The views expressed in the following post reflect those of Neetu Mahil and not those of the World Bank.
As soon as President Obama delivered his State of the Union address, commentary on his speech was abundantly available. Media talking heads, obliged to endlessly give their opinions, talked about anything from his tone of voice to the color of his necktie to the possibility of him not seeming black anymore (thanks Chris Matthews).
While journalists and television pundits dissect his speech and its ramifications, shouldn't we instead be focusing on what Obama was really proposing to do? Early in the speech he related that "despite all our divisions and disagreements... America prevailed because we chose to move forward as one nation, as one people."
Wasn't he trying to inspire us to forget our differences and instead make better choices now to ensure that our future is both certain and bright? Changing priorities at the top is a good start, but in order to cultivate the sustained growth America needs to rebound from financial ruin, it will take innovative thinking and follow through. I want to offer an idea to that end.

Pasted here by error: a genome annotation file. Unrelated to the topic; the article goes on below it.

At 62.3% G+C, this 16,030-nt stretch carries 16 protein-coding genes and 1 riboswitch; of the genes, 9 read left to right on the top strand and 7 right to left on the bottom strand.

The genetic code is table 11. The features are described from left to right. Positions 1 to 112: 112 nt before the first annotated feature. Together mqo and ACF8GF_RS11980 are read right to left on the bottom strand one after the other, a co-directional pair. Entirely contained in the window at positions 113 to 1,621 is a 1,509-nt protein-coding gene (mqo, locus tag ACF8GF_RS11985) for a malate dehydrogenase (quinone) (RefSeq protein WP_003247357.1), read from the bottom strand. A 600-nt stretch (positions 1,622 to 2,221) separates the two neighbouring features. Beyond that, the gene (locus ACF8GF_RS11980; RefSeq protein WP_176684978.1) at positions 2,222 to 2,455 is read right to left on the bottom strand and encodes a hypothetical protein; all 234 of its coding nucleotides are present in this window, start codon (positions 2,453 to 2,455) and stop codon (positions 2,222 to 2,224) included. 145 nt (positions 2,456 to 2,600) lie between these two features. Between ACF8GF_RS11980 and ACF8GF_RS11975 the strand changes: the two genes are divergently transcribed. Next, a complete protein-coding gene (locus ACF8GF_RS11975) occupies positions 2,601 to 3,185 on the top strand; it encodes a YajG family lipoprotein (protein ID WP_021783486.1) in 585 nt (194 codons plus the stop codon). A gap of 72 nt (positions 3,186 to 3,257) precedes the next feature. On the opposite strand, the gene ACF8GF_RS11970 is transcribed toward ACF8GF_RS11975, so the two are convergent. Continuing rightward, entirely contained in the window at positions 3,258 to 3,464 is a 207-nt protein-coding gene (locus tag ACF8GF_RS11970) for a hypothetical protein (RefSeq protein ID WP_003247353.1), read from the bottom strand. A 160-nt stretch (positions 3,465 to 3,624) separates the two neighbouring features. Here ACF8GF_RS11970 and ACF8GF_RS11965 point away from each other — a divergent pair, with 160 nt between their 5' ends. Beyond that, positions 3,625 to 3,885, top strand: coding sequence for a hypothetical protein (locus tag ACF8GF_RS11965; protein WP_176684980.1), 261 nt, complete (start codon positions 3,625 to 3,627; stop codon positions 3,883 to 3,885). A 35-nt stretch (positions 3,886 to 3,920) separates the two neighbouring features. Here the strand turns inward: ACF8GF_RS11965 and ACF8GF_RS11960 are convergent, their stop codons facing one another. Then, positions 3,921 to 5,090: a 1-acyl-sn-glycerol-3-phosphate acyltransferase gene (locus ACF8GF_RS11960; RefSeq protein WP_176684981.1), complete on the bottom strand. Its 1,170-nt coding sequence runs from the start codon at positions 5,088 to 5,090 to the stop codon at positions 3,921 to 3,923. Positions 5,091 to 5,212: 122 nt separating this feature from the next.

Recently in India, a shipment of khoya -- a milk reduction used to make Indian sweets -- was discovered to contain spurious materials. This brought the sweets market to a stand-still as details of the extent to which this was common practice were revealed. Producers were found cutting costs by mixing blotting paper, along with poisonous mustard seed substitutes and deadly dye synthetics, into the milk used to make khoya. While Indian public confidence in sweet manufacturers was shaken, what disturbed consumers most was the lack of accountability: though laws exist to protect consumers in India, there is a stark dearth in enforcement.